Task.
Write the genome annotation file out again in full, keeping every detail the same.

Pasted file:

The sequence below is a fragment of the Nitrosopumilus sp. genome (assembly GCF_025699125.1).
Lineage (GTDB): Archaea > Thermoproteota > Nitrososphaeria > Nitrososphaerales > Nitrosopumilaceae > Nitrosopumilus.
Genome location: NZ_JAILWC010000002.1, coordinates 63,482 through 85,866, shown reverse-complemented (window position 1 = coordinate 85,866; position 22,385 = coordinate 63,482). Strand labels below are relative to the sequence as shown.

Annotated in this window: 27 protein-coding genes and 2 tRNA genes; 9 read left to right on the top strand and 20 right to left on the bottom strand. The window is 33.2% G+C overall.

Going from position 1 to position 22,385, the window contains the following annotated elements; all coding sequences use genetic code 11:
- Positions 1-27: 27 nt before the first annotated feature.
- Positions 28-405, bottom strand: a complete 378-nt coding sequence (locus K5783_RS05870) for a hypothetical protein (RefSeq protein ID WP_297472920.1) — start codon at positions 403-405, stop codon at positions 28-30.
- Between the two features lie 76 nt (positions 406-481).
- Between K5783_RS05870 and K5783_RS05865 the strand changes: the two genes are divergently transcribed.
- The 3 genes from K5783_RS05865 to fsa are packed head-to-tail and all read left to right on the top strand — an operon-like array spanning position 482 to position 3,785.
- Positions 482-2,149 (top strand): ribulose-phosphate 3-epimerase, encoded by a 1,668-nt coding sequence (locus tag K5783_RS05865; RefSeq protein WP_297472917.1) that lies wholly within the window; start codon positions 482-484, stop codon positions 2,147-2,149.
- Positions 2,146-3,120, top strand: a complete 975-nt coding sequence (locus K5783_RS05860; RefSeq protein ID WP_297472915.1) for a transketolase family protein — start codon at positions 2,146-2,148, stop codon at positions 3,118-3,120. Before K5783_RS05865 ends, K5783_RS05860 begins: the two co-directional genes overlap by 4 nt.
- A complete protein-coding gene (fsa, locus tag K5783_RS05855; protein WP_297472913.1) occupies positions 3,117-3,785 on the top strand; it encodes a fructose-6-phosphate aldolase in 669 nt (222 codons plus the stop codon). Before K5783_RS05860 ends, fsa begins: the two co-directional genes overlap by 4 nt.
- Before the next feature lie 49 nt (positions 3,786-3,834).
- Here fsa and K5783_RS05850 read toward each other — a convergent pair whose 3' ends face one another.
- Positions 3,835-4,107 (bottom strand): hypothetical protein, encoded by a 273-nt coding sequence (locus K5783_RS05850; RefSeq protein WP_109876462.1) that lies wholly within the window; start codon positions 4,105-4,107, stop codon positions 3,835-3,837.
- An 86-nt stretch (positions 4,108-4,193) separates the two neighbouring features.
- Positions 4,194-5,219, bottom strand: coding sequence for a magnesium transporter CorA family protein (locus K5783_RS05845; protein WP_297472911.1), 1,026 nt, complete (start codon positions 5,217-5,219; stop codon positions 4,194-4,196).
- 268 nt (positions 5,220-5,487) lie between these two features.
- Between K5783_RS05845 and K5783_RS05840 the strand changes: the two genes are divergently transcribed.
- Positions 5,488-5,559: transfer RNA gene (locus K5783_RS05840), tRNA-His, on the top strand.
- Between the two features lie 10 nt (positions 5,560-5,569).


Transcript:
The sequence below is a fragment of the Nitrosopumilus sp. genome (assembly GCF_025699125.1).
Lineage (GTDB): Archaea > Thermoproteota > Nitrososphaeria > Nitrososphaerales > Nitrosopumilaceae > Nitrosopumilus.
Genome location: NZ_JAILWC010000002.1, coordinates 63,482 through 85,866, shown reverse-complemented (window position 1 = coordinate 85,866; position 22,385 = coordinate 63,482). Strand labels below are relative to the sequence as shown.

Annotated in this window: 27 protein-coding genes and 2 tRNA genes; 9 read left to right on the top strand and 20 right to left on the bottom strand. The window is 33.2% G+C overall.

Going from position 1 to position 22,385, the window contains the following annotated elements; all coding sequences use genetic code 11:
- Positions 1-27: 27 nt before the first annotated feature.
- Positions 28-405, bottom strand: a complete 378-nt coding sequence (locus K5783_RS05870) for a hypothetical protein (RefSeq protein ID WP_297472920.1) — start codon at positions 403-405, stop codon at positions 28-30.
- Between the two features lie 76 nt (positions 406-481).
- Between K5783_RS05870 and K5783_RS05865 the strand changes: the two genes are divergently transcribed.
- The 3 genes from K5783_RS05865 to fsa are packed head-to-tail and all read left to right on the top strand — an operon-like array spanning position 482 to position 3,785.
- Positions 482-2,149 (top strand): ribulose-phosphate 3-epimerase, encoded by a 1,668-nt coding sequence (locus tag K5783_RS05865; RefSeq protein WP_297472917.1) that lies wholly within the window; start codon positions 482-484, stop codon positions 2,147-2,149.
- Positions 2,146-3,120, top strand: a complete 975-nt coding sequence (locus K5783_RS05860; RefSeq protein ID WP_297472915.1) for a transketolase family protein — start codon at positions 2,146-2,148, stop codon at positions 3,118-3,120. Before K5783_RS05865 ends, K5783_RS05860 begins: the two co-directional genes overlap by 4 nt.
- A complete protein-coding gene (fsa, locus tag K5783_RS05855; protein WP_297472913.1) occupies positions 3,117-3,785 on the top strand; it encodes a fructose-6-phosphate aldolase in 669 nt (222 codons plus the stop codon). Before K5783_RS05860 ends, fsa begins: the two co-directional genes overlap by 4 nt.
- Before the next feature lie 49 nt (positions 3,786-3,834).
- Here fsa and K5783_RS05850 read toward each other — a convergent pair whose 3' ends face one another.
- Positions 3,835-4,107 (bottom strand): hypothetical protein, encoded by a 273-nt coding sequence (locus K5783_RS05850; RefSeq protein WP_109876462.1) that lies wholly within the window; start codon positions 4,105-4,107, stop codon positions 3,835-3,837.
- An 86-nt stretch (positions 4,108-4,193) separates the two neighbouring features.
- Positions 4,194-5,219, bottom strand: coding sequence for a magnesium transporter CorA family protein (locus K5783_RS05845; protein WP_297472911.1), 1,026 nt, complete (start codon positions 5,217-5,219; stop codon positions 4,194-4,196).
- 268 nt (positions 5,220-5,487) lie between these two features.
- Between K5783_RS05845 and K5783_RS05840 the strand changes: the two genes are divergently transcribed.
- Positions 5,488-5,559: transfer RNA gene (locus K5783_RS05840), tRNA-His, on the top strand.
- Between the two features lie 10 nt (positions 5,560-5,569).